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Use old canning jars for decoration

By on November 14, 2010

canning jars

DEAR SARA:

I need help with old glass-top canning jars. I was given two boxes of glass-top canning jars. They have the orange rubber seal and the metal that is around and on top of the jar. How do you use these? I wanted to make a small batch of spaghetti sauce. My sister-in-law got them for me from a tag sale. — Amy, Connecticut

DEAR AMY:

I wouldn’t use them for canning. Those glass lid, rubber seal/gasket and wire/bale jars aren’t endorsed by the U.S. Department of Agriculture anymore (not since late 1980s) and are considered unsafe. The USDA recommends Kerr/Ball/Mason jars with rings and lids. You can find replacement rubber seals at places such as Amazon.com and Lehmans.com, but I’d use your jars for decoration, crafts or short-term food storage. The lid/ring method makes it easy to see whether a jar is properly sealed. Also, your old jars might not hold up to canning. Many have cracks on the rims from use, and even if it looks OK before canning, it can break during canning. If the rim cracks while processing, air can get in, and you don’t have any definitive way to know whether the jars have a good seal. Although some people will argue that you can grab the jar by the lid and know that it’s sealed well, it’s not worth the risk of jar breakage (think: exploding jars of tomato sauce) and compromising food safety.

DEAR SARA:

I am having some problems with mold and mildew in my shower. We are a “green” household, and I am looking for a solution minus the toxic chemicals. Can you give me some help with this? Thanks so much. — Melva, Indiana

DEAR MELVA:

Use tea tree oil or grapefruit seed extract. Combine 2 teaspoons tea tree oil and 2 cups water in a spray bottle, and spray your shower. Or combine 20 drops grapefruit seed extract and 2 cups water in a spray bottle. Do not rinse. Some of my readers use MoldZyme Mold & Mildew Stain Remover, Molderizer Organic Mold and Mildew Remover and H2Orange2. I haven’t used any of these products, but readers have reported they have used them with good results.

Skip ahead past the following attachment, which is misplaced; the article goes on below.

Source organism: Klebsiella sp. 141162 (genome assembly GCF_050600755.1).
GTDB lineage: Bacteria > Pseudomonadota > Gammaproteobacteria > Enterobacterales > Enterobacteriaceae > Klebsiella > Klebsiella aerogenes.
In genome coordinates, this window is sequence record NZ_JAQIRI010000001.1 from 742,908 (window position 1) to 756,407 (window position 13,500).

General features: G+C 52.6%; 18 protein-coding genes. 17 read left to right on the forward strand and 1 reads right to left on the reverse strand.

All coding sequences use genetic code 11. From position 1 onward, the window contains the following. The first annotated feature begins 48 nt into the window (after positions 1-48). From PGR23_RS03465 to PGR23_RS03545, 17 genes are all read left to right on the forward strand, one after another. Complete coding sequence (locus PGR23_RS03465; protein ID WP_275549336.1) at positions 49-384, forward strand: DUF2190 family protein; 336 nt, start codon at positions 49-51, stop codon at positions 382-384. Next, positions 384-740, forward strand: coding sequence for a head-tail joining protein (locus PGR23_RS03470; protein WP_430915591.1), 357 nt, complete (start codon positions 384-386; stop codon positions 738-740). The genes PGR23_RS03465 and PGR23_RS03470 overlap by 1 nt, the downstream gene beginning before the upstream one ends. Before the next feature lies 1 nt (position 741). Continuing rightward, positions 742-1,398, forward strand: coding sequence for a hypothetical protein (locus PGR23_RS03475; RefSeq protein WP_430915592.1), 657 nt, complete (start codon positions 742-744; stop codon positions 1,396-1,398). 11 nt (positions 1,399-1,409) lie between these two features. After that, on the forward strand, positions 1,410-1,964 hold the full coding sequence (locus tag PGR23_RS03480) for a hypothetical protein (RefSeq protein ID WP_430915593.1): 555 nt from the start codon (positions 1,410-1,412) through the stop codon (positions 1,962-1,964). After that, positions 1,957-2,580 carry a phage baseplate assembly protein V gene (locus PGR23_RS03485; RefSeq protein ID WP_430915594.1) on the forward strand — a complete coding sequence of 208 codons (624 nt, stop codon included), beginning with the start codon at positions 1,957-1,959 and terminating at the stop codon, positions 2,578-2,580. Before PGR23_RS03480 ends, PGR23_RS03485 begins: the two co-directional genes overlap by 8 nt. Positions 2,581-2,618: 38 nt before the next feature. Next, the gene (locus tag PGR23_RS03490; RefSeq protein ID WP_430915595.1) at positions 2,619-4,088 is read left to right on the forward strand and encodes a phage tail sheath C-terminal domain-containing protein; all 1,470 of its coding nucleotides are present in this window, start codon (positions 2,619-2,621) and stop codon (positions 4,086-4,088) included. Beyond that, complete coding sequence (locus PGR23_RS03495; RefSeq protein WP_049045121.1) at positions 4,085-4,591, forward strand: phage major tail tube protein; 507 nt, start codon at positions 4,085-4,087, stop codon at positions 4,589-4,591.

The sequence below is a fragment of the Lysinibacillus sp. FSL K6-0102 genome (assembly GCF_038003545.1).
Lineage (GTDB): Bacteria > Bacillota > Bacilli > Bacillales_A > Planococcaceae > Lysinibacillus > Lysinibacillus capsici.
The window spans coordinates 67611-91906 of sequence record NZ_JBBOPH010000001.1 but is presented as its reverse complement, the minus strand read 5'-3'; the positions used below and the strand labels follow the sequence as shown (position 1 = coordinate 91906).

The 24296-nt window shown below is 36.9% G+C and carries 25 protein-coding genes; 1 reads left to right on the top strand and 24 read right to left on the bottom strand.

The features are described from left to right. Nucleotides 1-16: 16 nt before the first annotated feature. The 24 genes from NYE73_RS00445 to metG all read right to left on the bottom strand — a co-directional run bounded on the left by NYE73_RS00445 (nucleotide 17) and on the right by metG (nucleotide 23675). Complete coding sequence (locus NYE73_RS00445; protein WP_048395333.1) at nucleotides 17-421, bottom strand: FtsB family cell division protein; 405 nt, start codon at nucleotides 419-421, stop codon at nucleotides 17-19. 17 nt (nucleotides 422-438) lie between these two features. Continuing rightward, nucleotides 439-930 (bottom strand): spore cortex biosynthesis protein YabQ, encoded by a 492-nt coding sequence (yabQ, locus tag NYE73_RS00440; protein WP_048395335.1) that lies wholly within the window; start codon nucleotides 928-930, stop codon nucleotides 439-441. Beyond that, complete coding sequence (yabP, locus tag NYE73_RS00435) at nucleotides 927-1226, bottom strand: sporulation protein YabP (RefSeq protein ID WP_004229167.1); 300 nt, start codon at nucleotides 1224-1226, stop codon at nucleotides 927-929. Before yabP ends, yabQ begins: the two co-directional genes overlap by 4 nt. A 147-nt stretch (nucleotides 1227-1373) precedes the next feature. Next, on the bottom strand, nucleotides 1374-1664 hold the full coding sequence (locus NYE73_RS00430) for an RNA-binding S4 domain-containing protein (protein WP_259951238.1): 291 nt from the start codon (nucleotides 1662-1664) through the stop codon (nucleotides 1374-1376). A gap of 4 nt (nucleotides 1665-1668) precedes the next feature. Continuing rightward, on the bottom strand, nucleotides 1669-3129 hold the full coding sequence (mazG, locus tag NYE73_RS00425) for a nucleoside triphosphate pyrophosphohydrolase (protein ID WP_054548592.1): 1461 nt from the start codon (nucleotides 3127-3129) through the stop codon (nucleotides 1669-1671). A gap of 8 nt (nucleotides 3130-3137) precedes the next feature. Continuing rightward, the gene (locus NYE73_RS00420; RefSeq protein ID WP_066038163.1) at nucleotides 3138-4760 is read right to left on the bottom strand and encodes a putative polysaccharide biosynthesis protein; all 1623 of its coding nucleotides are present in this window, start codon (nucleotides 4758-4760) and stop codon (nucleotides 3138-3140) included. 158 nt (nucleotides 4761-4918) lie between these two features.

DEAR SARA:

I got your recipe for homemade ketchup out of my newspaper. What is the shelf life of homemade ketchup? I made it, and it tasted just like store-bought ketchup. Thanks for your help. I enjoy your column. — Connie C., e-mail

DEAR CONNIE:

The shelf life is two weeks (refrigerated). If you don’t use it all, freeze it.

DEAR SARA:

I’ve been using the oxygen-type cleaners as an additive to my laundry, but I am wondering if there is anything else I could use that might work well but with less cost. One friend says she uses table salt, and another said he uses baking soda. Any suggestions? Thank you. — Martha A., e-mail

DEAR MARTHA:

In addition to using salt or baking soda, try vinegar, Arm & Hammer Super Washing Soda, Fels Naptha, Zote or 20 Mule Team Borax. All are good laundry boosters. You might consider using Charlie’s Soap (www.charliesoap.com) for your laundry instead of your regular laundry detergent, too

photo by goldberg

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About Sara Noel

Sara Noel owns Castalia Coffee Roasting Company, Follow me on Twitter

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